U.K. Fines Grant Thornton, Sanctions Ex-Managers for Audit
(Bloomberg) -- The Financial Reporting Council fined Grant Thornton UK LLP and sanctioned two of the auditor’s former executives for failing to maintain ethical standards, in the latest critique by regulators of accounting firms’ shortcomings.
The accounting firm will pay 1.95 million pounds ($2.45 million) and another 207,000 pounds in costs, the FRC said Wednesday in an email. Natasha Toy, a former senior manager at the firm, and an ex-audit engagement partner, Kevin Engel, were sanctioned, the FRC said.
The sanctions come from Grant Thorton’s handling of an audit of Conviviality Retail Plc for the year ending April 2014. Engel arranged for Toy, who was part of a team conducting the audit, to move to Conviviality to help prepare the statements.
“The threats to independence created by this situation were so great that the Audit Engagement Partner should not have provided an audit opinion, and in signing an unqualified audit opinion confirming compliance with all relevant standards as he in fact did, he breached a number of standards designed to preserve the independence and objectivity of audit,” the FRC said.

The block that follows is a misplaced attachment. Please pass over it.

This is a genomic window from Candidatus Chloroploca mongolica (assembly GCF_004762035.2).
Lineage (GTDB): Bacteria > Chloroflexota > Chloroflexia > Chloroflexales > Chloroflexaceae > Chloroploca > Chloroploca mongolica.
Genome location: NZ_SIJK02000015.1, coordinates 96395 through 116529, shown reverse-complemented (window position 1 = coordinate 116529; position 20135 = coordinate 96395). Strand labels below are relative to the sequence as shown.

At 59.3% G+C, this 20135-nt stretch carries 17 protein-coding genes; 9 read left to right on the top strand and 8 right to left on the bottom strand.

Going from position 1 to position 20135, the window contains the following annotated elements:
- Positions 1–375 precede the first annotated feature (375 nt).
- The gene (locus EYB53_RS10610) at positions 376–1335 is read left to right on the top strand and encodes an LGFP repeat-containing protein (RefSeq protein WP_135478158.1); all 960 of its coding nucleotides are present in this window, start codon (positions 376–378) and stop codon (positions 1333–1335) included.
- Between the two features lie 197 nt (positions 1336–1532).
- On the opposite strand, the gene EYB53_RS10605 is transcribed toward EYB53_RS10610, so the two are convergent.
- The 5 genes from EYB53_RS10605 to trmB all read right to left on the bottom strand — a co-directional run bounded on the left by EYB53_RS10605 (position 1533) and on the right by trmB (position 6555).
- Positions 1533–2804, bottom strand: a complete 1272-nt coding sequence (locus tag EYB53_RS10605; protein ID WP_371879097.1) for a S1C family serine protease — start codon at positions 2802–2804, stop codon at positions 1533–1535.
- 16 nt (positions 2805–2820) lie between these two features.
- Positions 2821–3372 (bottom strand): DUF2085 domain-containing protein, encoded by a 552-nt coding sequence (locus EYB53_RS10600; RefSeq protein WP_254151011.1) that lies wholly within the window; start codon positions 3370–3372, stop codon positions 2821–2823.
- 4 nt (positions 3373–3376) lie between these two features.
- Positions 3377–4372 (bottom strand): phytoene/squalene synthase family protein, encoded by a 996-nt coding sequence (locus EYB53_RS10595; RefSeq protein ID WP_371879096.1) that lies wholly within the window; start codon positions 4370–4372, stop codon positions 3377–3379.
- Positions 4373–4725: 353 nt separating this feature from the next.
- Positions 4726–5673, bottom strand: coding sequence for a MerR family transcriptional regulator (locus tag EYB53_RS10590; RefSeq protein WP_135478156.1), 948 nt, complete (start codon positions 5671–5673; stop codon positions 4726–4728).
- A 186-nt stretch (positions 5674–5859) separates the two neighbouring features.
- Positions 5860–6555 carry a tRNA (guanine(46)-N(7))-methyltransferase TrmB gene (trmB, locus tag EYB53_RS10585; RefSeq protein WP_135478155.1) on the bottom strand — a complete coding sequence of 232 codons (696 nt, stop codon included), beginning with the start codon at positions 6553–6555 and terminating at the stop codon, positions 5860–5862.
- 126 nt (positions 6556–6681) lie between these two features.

While “we accept there were previously shortcomings in our processes and procedures at the time, we are confident that such a situation should not arise again,” given the investments Grant Thornton has made to improve the quality of its auditing, a spokesman for the firm said in a statement.
Grant Thornton said it didn’t have contact details for Engel or Toy. A message sent on LinkedIn to Engel wasn’t immediately returned, and attempts to find Toy on LinkedIn were unsuccessful.
The fine was cut after Grant Thornton cooperated with the probe, the FRC said. The regulator said it isn’t alleging that its work for Conviviality “ lacked objectivity or that the accounts did not give a true and fair view of the company’s affairs.”
The sanctions come as the FRC tries to break up the U.K.’s dominant accounting firms. It’s asked the so-called Big Four -- KPMG, Deloitte, PricewaterhouseCoopers LLC and Ernst & Young to separate their audit units from other operations by June 2024 to tackle the deficiencies that led to the collapse of several companies.
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